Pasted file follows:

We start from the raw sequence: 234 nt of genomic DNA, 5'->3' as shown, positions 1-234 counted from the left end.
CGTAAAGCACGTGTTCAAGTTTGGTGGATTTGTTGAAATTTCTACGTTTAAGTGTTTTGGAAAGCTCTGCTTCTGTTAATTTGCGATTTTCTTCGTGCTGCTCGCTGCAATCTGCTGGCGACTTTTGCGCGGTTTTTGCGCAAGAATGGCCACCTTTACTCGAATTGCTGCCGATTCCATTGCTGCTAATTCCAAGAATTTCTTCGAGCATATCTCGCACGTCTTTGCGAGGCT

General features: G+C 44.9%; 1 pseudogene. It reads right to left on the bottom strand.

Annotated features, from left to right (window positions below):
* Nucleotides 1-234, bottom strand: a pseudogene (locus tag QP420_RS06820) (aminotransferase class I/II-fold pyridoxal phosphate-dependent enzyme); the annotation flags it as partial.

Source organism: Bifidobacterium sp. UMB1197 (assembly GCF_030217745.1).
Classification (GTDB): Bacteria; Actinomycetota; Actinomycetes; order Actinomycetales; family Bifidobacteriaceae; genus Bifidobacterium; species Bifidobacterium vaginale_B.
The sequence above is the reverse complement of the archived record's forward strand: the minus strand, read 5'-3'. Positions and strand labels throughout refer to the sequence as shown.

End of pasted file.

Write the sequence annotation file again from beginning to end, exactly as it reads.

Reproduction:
We start from the raw sequence: 234 nt of genomic DNA, 5'->3' as shown, positions 1-234 counted from the left end.
CGTAAAGCACGTGTTCAAGTTTGGTGGATTTGTTGAAATTTCTACGTTTAAGTGTTTTGGAAAGCTCTGCTTCTGTTAATTTGCGATTTTCTTCGTGCTGCTCGCTGCAATCTGCTGGCGACTTTTGCGCGGTTTTTGCGCAAGAATGGCCACCTTTACTCGAATTGCTGCCGATTCCATTGCTGCTAATTCCAAGAATTTCTTCGAGCATATCTCGCACGTCTTTGCGAGGCT

General features: G+C 44.9%; 1 pseudogene. It reads right to left on the bottom strand.

Annotated features, from left to right (window positions below):
* Nucleotides 1-234, bottom strand: a pseudogene (locus tag QP420_RS06820) (aminotransferase class I/II-fold pyridoxal phosphate-dependent enzyme); the annotation flags it as partial.

Source organism: Bifidobacterium sp. UMB1197 (assembly GCF_030217745.1).
Classification (GTDB): Bacteria; Actinomycetota; Actinomycetes; order Actinomycetales; family Bifidobacteriaceae; genus Bifidobacterium; species Bifidobacterium vaginale_B.
The sequence above is the reverse complement of the archived record's forward strand: the minus strand, read 5'-3'. Positions and strand labels throughout refer to the sequence as shown.